Passwords can sometimes be hard to remember, especially when you have multiple different passwords, so writing them down and storing them in your household sounds like a safe and secure location. However, it isn’t; in fact, it’s just as easy for someone to get your password online as it is just walking into your house and grabbing the paper. How is that possible? Keyloggers and phishing sites. It’s highly recommended to keep all of your password information safe, even by storing them on your computer.
Keyloggers and phishing sites allow hackers the ability to grab your password without you ever knowing who has taken it. A keylogger is a program that hides in your computer and sends to the hacker every button you press. This means that if you type your password into a site online, they are given each button pressed, and therefore getting your password. Another is phishing sites. Typing a website’s name wrong, or clicking a look-alike site (for example, “mail.yaho.com” instead of “mail.yahoo.com”). These sites typically look identical to the actual sites, but aren’t. As you try to log into your email and input your email/password, you’ll be redirected to look exactly as if you’ve logged in. But they have your password now. Double-check URLs and websites before visiting and make sure they are correct.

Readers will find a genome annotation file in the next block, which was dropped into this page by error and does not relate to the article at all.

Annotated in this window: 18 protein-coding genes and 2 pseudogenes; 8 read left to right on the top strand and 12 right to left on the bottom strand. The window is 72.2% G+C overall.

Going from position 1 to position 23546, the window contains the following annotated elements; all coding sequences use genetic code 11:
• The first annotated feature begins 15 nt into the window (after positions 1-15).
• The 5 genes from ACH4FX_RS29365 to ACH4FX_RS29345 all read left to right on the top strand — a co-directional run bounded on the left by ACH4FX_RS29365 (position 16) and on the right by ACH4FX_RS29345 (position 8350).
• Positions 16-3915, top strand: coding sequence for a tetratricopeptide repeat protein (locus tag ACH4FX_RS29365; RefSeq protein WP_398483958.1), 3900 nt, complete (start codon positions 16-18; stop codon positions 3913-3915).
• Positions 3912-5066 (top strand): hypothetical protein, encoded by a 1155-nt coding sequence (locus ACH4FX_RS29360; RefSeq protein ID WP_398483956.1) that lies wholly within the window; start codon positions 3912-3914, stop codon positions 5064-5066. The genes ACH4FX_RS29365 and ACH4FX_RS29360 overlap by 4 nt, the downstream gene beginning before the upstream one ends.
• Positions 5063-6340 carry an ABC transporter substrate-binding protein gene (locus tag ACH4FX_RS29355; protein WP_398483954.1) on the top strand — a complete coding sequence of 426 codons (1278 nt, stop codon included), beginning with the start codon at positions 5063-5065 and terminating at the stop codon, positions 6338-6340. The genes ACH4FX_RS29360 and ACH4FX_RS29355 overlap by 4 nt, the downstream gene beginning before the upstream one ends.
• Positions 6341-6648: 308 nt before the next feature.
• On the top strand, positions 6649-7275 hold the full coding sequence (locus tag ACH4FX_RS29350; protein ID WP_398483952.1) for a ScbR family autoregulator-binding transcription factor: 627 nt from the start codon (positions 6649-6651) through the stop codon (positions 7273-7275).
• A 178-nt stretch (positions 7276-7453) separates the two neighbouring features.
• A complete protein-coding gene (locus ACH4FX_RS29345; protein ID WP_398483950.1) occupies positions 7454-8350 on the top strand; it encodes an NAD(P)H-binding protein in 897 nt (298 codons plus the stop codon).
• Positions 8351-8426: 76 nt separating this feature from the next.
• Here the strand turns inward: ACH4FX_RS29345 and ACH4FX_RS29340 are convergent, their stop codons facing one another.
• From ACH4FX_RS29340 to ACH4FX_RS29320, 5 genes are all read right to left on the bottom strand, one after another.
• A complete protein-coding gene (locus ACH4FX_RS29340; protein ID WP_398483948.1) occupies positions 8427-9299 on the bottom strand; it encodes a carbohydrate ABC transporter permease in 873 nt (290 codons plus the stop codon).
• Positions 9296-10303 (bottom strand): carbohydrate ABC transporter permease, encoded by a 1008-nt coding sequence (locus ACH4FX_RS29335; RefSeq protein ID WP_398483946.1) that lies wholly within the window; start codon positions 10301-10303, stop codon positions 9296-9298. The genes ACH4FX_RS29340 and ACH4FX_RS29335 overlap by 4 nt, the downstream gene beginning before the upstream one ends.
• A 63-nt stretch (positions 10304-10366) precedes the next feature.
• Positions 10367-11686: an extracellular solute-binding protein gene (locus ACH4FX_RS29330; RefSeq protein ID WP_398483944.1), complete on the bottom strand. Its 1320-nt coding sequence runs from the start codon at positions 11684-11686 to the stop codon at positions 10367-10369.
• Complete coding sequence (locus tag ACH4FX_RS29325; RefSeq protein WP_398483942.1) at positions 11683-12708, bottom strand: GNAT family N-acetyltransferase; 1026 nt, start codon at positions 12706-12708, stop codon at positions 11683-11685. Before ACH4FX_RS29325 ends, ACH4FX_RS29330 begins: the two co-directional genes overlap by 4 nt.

Changing passwords frequently and setting monthly reminders to update your password is a great way to prevent account theft. The change of a password will usually boot everyone, except the computer with the new password, out of the email so they no longer have access. There are still holes in this type of security, again with keyloggers, that just give them the new password.
The most stable and secure option for storing passwords is to download a password manager, such as LastPass, which can save passwords and security information on your computer without allowing access from outside connections. This can allow you to automatically sign into websites, automatically fill out information (like your credit card), or any other types of required information. This means your computer isn’t storing saved passwords on the web browser, you don’t have to type out your passwords on each site, and you can still log in without issues remembering passwords.
Lastly, make sure that your password is of a great length and includes numbers. Doing so, there are many more combinations and those who know you will never even guess correctly. For example, instead of using “myPassword” (which is so easy to gain access to), try “myyP4ssw0rd37”. Who’s going to guess that?
Password security should be a top-priority, especially in businesses and companies, and everyone should take just a few minutes to make sure they are safe from account theft.